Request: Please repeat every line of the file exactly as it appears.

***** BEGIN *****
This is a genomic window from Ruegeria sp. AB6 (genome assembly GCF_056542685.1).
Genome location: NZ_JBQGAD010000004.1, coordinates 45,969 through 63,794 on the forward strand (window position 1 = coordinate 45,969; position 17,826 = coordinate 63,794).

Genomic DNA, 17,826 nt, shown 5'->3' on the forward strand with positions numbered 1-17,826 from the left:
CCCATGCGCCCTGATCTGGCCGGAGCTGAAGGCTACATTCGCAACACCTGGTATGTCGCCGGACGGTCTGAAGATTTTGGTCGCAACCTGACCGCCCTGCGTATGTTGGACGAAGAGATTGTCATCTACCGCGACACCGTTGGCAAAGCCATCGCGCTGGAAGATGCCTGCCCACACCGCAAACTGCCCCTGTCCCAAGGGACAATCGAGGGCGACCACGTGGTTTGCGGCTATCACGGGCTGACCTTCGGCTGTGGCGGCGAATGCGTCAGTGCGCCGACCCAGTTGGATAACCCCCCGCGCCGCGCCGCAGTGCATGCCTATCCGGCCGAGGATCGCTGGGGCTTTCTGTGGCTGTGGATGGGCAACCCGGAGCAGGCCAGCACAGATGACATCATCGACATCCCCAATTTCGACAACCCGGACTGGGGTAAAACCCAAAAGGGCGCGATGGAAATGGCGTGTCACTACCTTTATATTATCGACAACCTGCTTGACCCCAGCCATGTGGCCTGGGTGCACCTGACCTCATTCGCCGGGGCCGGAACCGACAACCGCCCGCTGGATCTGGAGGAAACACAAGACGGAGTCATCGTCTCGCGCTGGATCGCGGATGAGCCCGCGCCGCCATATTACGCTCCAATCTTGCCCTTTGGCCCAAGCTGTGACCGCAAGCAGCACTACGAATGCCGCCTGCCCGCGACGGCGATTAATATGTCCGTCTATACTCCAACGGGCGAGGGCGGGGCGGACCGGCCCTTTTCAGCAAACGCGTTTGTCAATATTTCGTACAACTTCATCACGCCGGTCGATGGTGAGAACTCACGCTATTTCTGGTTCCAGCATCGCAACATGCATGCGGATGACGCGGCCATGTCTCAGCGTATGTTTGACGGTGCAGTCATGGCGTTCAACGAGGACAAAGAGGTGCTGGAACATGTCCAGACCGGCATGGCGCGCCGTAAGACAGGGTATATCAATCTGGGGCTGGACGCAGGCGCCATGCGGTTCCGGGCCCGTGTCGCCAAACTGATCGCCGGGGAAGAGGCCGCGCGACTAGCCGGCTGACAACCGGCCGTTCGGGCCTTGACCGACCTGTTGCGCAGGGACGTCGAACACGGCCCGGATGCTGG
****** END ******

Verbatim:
This is a genomic window from Ruegeria sp. AB6 (genome assembly GCF_056542685.1).
Genome location: NZ_JBQGAD010000004.1, coordinates 45,969 through 63,794 on the forward strand (window position 1 = coordinate 45,969; position 17,826 = coordinate 63,794).

Genomic DNA, 17,826 nt, shown 5'->3' on the forward strand with positions numbered 1-17,826 from the left:
CCCATGCGCCCTGATCTGGCCGGAGCTGAAGGCTACATTCGCAACACCTGGTATGTCGCCGGACGGTCTGAAGATTTTGGTCGCAACCTGACCGCCCTGCGTATGTTGGACGAAGAGATTGTCATCTACCGCGACACCGTTGGCAAAGCCATCGCGCTGGAAGATGCCTGCCCACACCGCAAACTGCCCCTGTCCCAAGGGACAATCGAGGGCGACCACGTGGTTTGCGGCTATCACGGGCTGACCTTCGGCTGTGGCGGCGAATGCGTCAGTGCGCCGACCCAGTTGGATAACCCCCCGCGCCGCGCCGCAGTGCATGCCTATCCGGCCGAGGATCGCTGGGGCTTTCTGTGGCTGTGGATGGGCAACCCGGAGCAGGCCAGCACAGATGACATCATCGACATCCCCAATTTCGACAACCCGGACTGGGGTAAAACCCAAAAGGGCGCGATGGAAATGGCGTGTCACTACCTTTATATTATCGACAACCTGCTTGACCCCAGCCATGTGGCCTGGGTGCACCTGACCTCATTCGCCGGGGCCGGAACCGACAACCGCCCGCTGGATCTGGAGGAAACACAAGACGGAGTCATCGTCTCGCGCTGGATCGCGGATGAGCCCGCGCCGCCATATTACGCTCCAATCTTGCCCTTTGGCCCAAGCTGTGACCGCAAGCAGCACTACGAATGCCGCCTGCCCGCGACGGCGATTAATATGTCCGTCTATACTCCAACGGGCGAGGGCGGGGCGGACCGGCCCTTTTCAGCAAACGCGTTTGTCAATATTTCGTACAACTTCATCACGCCGGTCGATGGTGAGAACTCACGCTATTTCTGGTTCCAGCATCGCAACATGCATGCGGATGACGCGGCCATGTCTCAGCGTATGTTTGACGGTGCAGTCATGGCGTTCAACGAGGACAAAGAGGTGCTGGAACATGTCCAGACCGGCATGGCGCGCCGTAAGACAGGGTATATCAATCTGGGGCTGGACGCAGGCGCCATGCGGTTCCGGGCCCGTGTCGCCAAACTGATCGCCGGGGAAGAGGCCGCGCGACTAGCCGGCTGACAACCGGCCGTTCGGGCCTTGACCGACCTGTTGCGCAGGGACGTCGAACACGGCCCGGATGCTGG